Challenges With Unemployment Insurance Funds Could Lead To Reforms, Tax Foundation Report Says

CARSON CITY – A report from the Tax Foundation on unemployment insurance taxes says 34 states have had to borrow $37 billion from the federal government to pay jobless benefits, and employers around the country face the prospect of higher tax rates as a result.

“Businesses are in danger of facing higher UI (unemployment insurance) taxes at a time when private sector hiring is already at a low level,” says the background paper by Joseph Henchman titled “Unemployment Insurance Taxes: Options for Program Design and Insolvent Trust Funds” released this month.

Henchman, vice president of legal and state projects at the Tax Foundation, said the adverse conditions currently existing within the unemployment insurance programs could be an impetus for reforms, such as experimenting with individual accounts to encourage saving.

“These changes can enhance the program’s ultimate goal of ensuring a viable safety net for transition periods between employment,” he said.

Nevada is one of those states borrowing from the federal government to pay benefits, an amount that totals $773 million so far. Even so, the Nevada Employment Security Council voted earlier this month to recommend against raising the tax next year from its current 2 percent average rate. The taxes are assessed on the first $26,400 of an employees’ wages.

The rate was raised in Nevada for this calendar year to 2 percent from 1.33 percent. Concerns over stifling job creation led to the recommendation to maintain the 2 percent tax rate into next year, even though it means the federal loans won’t be paid off until 2018. The rate will be formally set later this year by the state Employment Security Division.

The Tax Foundation report shows that Nevada was one of nearly 20 states with a healthy trust fund when the national recession began in December 2007. But Nevada’s highest-in-the-nation jobless rate depleted the fund and required the state to borrow from the federal government beginning in October 2009.

Of the 34 states that have borrowed to pay benefits, seven have repaid the loans, either by dipping into general funds or by borrowing instead from the private sector, Henchman said in his report.

Joseph Henchman of the Tax Foundation.

The idea of having Nevada borrow money on its own to pay benefits instead of relying on loans from the federal government was considered by the Nevada Legislature but was not pursued.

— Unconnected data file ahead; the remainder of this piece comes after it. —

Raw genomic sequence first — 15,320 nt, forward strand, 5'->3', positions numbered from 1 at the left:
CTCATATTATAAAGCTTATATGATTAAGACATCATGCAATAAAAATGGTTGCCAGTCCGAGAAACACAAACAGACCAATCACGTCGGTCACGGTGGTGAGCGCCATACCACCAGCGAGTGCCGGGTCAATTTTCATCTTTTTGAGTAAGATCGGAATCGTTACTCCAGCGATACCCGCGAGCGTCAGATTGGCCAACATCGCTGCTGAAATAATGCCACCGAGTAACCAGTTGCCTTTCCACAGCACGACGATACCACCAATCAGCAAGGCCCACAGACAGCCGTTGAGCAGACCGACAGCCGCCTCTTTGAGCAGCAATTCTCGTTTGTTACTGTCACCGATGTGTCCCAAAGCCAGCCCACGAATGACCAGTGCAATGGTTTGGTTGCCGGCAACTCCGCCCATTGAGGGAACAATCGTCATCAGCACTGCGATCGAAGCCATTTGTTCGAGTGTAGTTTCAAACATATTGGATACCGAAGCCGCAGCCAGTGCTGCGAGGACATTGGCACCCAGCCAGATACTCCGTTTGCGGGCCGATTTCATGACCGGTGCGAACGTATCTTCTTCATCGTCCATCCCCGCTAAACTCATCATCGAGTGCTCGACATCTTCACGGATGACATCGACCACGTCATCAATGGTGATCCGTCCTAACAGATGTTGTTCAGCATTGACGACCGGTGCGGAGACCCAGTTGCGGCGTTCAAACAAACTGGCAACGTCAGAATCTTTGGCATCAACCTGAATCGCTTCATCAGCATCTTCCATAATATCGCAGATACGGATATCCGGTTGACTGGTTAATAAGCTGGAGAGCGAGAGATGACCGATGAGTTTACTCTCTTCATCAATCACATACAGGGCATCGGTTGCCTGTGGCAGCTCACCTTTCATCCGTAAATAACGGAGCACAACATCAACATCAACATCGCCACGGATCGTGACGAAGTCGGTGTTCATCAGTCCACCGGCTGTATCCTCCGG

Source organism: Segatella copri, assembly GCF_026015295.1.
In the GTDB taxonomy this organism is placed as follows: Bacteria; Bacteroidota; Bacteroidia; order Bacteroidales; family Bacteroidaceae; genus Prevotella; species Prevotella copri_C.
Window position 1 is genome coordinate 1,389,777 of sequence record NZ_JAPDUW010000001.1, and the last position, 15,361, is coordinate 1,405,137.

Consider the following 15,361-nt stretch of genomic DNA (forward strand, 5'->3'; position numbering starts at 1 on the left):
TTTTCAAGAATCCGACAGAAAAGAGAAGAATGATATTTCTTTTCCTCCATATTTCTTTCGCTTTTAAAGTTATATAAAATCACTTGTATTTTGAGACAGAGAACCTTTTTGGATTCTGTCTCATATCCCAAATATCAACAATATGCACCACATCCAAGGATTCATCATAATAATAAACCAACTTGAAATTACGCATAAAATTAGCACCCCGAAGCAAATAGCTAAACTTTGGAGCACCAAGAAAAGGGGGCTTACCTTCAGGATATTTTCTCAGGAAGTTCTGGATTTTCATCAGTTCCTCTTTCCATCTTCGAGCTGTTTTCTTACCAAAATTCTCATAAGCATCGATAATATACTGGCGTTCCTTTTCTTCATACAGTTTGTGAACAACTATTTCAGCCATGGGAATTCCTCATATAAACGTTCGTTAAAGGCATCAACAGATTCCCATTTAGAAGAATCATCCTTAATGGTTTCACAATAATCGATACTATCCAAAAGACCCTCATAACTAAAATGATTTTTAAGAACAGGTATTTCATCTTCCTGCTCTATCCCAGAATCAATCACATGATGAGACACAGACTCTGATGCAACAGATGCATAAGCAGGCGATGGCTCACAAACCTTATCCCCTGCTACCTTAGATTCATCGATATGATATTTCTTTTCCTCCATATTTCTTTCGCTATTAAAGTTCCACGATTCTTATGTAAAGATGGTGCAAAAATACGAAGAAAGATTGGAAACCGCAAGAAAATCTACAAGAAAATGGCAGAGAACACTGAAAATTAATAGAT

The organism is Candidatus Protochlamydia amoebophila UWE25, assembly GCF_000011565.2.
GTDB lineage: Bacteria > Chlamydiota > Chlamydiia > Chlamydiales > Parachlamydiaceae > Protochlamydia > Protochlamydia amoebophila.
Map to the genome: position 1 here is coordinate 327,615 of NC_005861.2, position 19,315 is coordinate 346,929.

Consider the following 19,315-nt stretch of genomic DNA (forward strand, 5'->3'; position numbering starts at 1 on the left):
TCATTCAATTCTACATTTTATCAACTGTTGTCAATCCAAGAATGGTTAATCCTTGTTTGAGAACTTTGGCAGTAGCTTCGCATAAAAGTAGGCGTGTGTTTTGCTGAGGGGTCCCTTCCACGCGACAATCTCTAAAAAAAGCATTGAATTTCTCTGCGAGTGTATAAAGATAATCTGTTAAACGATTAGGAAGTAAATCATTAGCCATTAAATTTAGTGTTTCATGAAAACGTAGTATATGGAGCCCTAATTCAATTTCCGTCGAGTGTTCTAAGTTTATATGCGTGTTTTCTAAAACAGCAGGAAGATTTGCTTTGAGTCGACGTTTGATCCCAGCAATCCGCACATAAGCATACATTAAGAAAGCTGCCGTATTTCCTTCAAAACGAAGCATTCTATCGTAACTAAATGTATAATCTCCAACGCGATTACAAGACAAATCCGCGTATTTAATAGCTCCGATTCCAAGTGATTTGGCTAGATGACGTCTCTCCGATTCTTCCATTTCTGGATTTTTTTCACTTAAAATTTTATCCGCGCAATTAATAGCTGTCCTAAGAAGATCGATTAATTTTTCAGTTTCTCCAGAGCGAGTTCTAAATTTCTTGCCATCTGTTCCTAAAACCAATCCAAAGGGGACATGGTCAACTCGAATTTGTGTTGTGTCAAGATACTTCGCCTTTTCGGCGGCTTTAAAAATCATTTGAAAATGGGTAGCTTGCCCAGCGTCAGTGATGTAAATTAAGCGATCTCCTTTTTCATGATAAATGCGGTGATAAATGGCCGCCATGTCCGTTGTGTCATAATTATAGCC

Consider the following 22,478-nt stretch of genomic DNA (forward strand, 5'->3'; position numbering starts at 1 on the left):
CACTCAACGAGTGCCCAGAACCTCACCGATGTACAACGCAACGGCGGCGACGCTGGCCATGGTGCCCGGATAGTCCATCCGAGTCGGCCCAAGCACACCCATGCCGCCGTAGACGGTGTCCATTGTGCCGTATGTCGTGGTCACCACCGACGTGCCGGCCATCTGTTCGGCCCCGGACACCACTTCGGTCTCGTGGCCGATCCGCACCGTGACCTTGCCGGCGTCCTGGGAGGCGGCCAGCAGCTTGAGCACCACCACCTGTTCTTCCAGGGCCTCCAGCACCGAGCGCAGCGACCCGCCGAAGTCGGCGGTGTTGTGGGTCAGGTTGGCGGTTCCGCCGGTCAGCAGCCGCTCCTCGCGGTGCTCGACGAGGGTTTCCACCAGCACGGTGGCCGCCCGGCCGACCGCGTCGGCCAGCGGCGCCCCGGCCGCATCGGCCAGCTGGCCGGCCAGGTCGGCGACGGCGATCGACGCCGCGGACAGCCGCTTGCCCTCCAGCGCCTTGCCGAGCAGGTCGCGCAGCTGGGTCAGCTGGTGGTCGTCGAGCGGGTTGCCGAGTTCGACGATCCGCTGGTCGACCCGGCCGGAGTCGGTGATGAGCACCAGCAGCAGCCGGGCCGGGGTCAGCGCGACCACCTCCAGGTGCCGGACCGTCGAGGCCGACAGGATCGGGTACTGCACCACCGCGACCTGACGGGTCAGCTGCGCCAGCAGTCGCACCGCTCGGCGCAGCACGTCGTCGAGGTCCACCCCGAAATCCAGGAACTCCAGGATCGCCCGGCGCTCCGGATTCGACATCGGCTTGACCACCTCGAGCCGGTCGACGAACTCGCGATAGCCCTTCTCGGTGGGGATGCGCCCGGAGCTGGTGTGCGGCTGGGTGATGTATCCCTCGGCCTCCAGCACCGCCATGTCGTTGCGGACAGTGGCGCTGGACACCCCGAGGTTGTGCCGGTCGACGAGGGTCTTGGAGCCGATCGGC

States that have repaid their federal loans are Hawaii, Idaho, Maryland, Massachusetts, New Hampshire, South Dakota and Texas.

States have to pay interest on the borrowed federal funds starting this year. Nevada was the only state to get an extension on its $22.5 million interest payment until June 30, 2012, due to the state’s high unemployment rate. Other states had to make their interest payments by Oct. 1 of this year.

In addition to raising taxes on employers, several states have opted to reduce unemployment benefits.

Nevada pays benefits for 26 weeks as do most states, although federal funding has allowed payments to be extended for up to 99 weeks during the recession.

States reducing the number of weeks of benefits are Arkansas, Florida, Illinois, Michigan, Missouri and South Carolina. Three states, Florida, Rhode Island and South Carolina, also implemented reforms to their unemployment insurance programs.

The Tax Foundation reports that in Florida, reforms include an expansion of what constitutes misconduct that would make someone ineligible for benefits, and making laid-off employees who get severance pay ineligible for benefits.

“Lawmakers have an opportunity to take a new look at benefit levels, program requirements, and whether such programs should be expected to accomplish additional fiscal and social policy goals,” Henchman said.

Nevada has not thus far considered reforms to its unemployment insurance program.

The Tax Foundation is a non-profit, non-partisan tax research organization based in Washington, DC.